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dc.contributor.authorFeng, Shaohong
dc.contributor.authorFang, Qi
dc.contributor.authorBarnett, Ross
dc.contributor.authorLi, Cai
dc.contributor.authorHan, Sojung
dc.contributor.authorKuhlwilm, Martin
dc.contributor.authorZhou, Long
dc.contributor.authorPan, Hailin
dc.contributor.authorDeng, Yuan
dc.contributor.authorChen, Guangji
dc.contributor.authorGamauf, Anita
dc.contributor.authorWoog, Friederike
dc.contributor.authorPrys-Jones, Robert
dc.contributor.authorMarques-Bonet, Tomas
dc.contributor.authorGilbert, M Thomas P
dc.contributor.authorZhang, Guojie
dc.date.accessioned2020-11-19T09:24:56Z
dc.date.available2020-11-19T09:24:56Z
dc.date.issued2019-01-10
dc.date.submitted2020-11-19
dc.identifier.citationShaohong Feng, Qi Fang, Ross Barnett, Cai Li, Sojung Han, Martin Kuhlwilm, Long Zhou, Hailin Pan, Yuan Deng, Guangji Chen, Anita Gamauf, Friederike Woog, Robert Prys-Jones, Tomas Marques-Bonet, M. Thomas P. Gilbert, Guojie Zhang, The Genomic Footprints of the Fall and Recovery of the Crested Ibis,Current Biology,Volume 29, Issue 2,2019,Pages 340-349.e7, ISSN 0960-9822, https://doi.org/10.1016/j.cub.2018.12.008.en_US
dc.identifier.issn0960-9822
dc.identifier.doi10.1016/j.cub.2018.12.008
dc.identifier.urihttp://hdl.handle.net/10141/622871
dc.description.abstractHuman-induced environmental change and habitat fragmentation pose major threats to biodiversity and require active conservation efforts to mitigate their consequences. Genetic rescue through translocation and the introduction of variation into imperiled populations has been argued as a powerful means to preserve, or even increase, the genetic diversity and evolutionary potential of endangered species [1-4]. However, factors such as outbreeding depression [5, 6] and a reduction in available genetic diversity render the success of such approaches uncertain. An improved evaluation of the consequence of genetic restoration requires knowledge of temporal changes to genetic diversity before and after the advent of management programs. To provide such information, a growing number of studies have included small numbers of genomic loci extracted from historic and even ancient specimens [7, 8]. We extend this approach to its natural conclusion, by characterizing the complete genomic sequences of modern and historic population samples of the crested ibis (Nipponia nippon), an endangered bird that is perhaps the most successful example of how conservation effort has brought a species back from the brink of extinction. Though its once tiny population has today recovered to >2,000 individuals [9], this process was accompanied by almost half of ancestral loss of genetic variation and high deleterious mutation load. We furthermore show how genetic drift coupled to inbreeding following the population bottleneck has largely purged the ancient polymorphisms from the current population. In conclusion, we demonstrate the unique promise of exploiting genomic information held within museum samples for conservation and ecological research.en_US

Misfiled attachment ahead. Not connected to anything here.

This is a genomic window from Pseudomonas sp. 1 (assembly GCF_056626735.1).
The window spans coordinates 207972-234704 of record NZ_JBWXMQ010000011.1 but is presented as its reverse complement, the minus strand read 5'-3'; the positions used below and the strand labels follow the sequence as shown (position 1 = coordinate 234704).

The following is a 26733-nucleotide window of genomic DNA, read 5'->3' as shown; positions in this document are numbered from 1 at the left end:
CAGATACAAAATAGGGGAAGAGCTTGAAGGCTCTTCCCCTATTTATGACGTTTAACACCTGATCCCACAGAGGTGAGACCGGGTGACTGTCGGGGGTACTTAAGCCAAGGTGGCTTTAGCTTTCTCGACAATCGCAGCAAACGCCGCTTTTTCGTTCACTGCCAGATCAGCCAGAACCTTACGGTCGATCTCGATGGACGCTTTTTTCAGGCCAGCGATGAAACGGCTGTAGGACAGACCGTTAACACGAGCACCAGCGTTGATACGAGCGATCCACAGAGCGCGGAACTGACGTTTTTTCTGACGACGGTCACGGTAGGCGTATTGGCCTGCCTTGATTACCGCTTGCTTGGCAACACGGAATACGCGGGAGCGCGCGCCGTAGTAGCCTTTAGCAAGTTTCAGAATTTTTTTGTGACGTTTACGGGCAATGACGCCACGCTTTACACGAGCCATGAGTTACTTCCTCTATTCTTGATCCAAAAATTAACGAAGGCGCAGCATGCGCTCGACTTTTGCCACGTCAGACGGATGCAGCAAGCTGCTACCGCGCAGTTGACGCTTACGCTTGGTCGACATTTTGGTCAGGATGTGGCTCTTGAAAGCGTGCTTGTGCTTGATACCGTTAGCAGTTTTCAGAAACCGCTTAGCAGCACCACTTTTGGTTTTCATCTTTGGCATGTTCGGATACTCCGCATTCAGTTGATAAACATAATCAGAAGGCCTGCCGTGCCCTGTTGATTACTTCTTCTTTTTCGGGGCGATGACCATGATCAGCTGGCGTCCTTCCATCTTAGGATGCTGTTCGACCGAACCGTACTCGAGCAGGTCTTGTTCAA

dc.language.isoenen_US
dc.publisherElsevier BVen_US
dc.rightsopenAccessen_US
dc.rights.uri
dc.titleThe Genomic Footprints of the Fall and Recovery of the Crested Ibisen_US
dc.typeJournal Articleen_US
dc.identifier.eissn1879-0445
dc.identifier.journalCurrent Biologyen_US
dc.date.updated2020-11-19T08:53:28Z
dc.identifier.volume29en_US
dc.identifier.issue2en_US
dc.identifier.startpage340-349.e7en_US
dc.description.nhm© 2018 The Author(s). Published by Elsevier Ltd. This is an open access article available to all published under a Creative Commons Attribution – NonCommercial – NoDerivs (CC BY-NC-ND 4.0). The attached file is the published pdf.en_US
dc.subject.nhmconservation genomicsen_US
dc.subject.nhmPopulation Genomicsen_US
dc.subject.nhmendangered speciesen_US
dc.subject.nhmextinctionen_US
dc.subject.nhmdemographyen_US
dc.subject.nhminbreedingen_US
dc.subject.nhmmutation loaden_US
dc.subject.nhmgenetic recoveryen_US
dc.subject.nhmancient genomicsen_US
dc.subject.nhmornithologyen_US
refterms.dateFOA2020-11-19T09:24:58Z


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